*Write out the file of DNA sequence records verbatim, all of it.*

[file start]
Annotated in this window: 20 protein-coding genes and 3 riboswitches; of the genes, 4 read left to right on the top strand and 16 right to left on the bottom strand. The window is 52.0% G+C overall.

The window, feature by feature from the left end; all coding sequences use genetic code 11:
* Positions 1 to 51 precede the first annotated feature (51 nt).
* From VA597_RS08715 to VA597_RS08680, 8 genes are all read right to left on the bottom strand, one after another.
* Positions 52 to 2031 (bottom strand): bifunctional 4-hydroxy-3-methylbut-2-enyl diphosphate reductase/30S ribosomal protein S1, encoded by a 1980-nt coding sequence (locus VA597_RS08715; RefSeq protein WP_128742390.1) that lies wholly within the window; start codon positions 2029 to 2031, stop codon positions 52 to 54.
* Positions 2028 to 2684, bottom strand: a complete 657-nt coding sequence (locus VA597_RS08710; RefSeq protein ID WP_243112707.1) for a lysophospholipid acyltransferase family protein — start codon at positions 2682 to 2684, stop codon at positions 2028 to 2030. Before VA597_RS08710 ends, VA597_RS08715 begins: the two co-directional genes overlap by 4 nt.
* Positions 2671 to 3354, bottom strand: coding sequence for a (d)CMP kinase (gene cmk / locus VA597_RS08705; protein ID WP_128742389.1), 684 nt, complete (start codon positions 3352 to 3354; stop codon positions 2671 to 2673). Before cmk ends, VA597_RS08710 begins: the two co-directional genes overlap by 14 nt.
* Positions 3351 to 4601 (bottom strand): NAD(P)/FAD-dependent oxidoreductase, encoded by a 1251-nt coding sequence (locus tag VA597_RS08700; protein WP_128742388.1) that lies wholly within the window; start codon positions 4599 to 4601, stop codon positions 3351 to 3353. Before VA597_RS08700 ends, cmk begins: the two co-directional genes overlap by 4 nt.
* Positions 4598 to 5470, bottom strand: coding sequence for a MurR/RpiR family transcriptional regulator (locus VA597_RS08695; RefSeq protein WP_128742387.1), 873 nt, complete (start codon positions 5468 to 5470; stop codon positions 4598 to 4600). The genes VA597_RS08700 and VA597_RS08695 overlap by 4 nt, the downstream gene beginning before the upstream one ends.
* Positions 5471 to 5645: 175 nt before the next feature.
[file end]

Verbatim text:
Annotated in this window: 20 protein-coding genes and 3 riboswitches; of the genes, 4 read left to right on the top strand and 16 right to left on the bottom strand. The window is 52.0% G+C overall.

The window, feature by feature from the left end; all coding sequences use genetic code 11:
* Positions 1 to 51 precede the first annotated feature (51 nt).
* From VA597_RS08715 to VA597_RS08680, 8 genes are all read right to left on the bottom strand, one after another.
* Positions 52 to 2031 (bottom strand): bifunctional 4-hydroxy-3-methylbut-2-enyl diphosphate reductase/30S ribosomal protein S1, encoded by a 1980-nt coding sequence (locus VA597_RS08715; RefSeq protein WP_128742390.1) that lies wholly within the window; start codon positions 2029 to 2031, stop codon positions 52 to 54.
* Positions 2028 to 2684, bottom strand: a complete 657-nt coding sequence (locus VA597_RS08710; RefSeq protein ID WP_243112707.1) for a lysophospholipid acyltransferase family protein — start codon at positions 2682 to 2684, stop codon at positions 2028 to 2030. Before VA597_RS08710 ends, VA597_RS08715 begins: the two co-directional genes overlap by 4 nt.
* Positions 2671 to 3354, bottom strand: coding sequence for a (d)CMP kinase (gene cmk / locus VA597_RS08705; protein ID WP_128742389.1), 684 nt, complete (start codon positions 3352 to 3354; stop codon positions 2671 to 2673). Before cmk ends, VA597_RS08710 begins: the two co-directional genes overlap by 14 nt.
* Positions 3351 to 4601 (bottom strand): NAD(P)/FAD-dependent oxidoreductase, encoded by a 1251-nt coding sequence (locus tag VA597_RS08700; protein WP_128742388.1) that lies wholly within the window; start codon positions 4599 to 4601, stop codon positions 3351 to 3353. Before VA597_RS08700 ends, cmk begins: the two co-directional genes overlap by 4 nt.
* Positions 4598 to 5470, bottom strand: coding sequence for a MurR/RpiR family transcriptional regulator (locus VA597_RS08695; RefSeq protein WP_128742387.1), 873 nt, complete (start codon positions 5468 to 5470; stop codon positions 4598 to 4600). The genes VA597_RS08700 and VA597_RS08695 overlap by 4 nt, the downstream gene beginning before the upstream one ends.
* Positions 5471 to 5645: 175 nt before the next feature.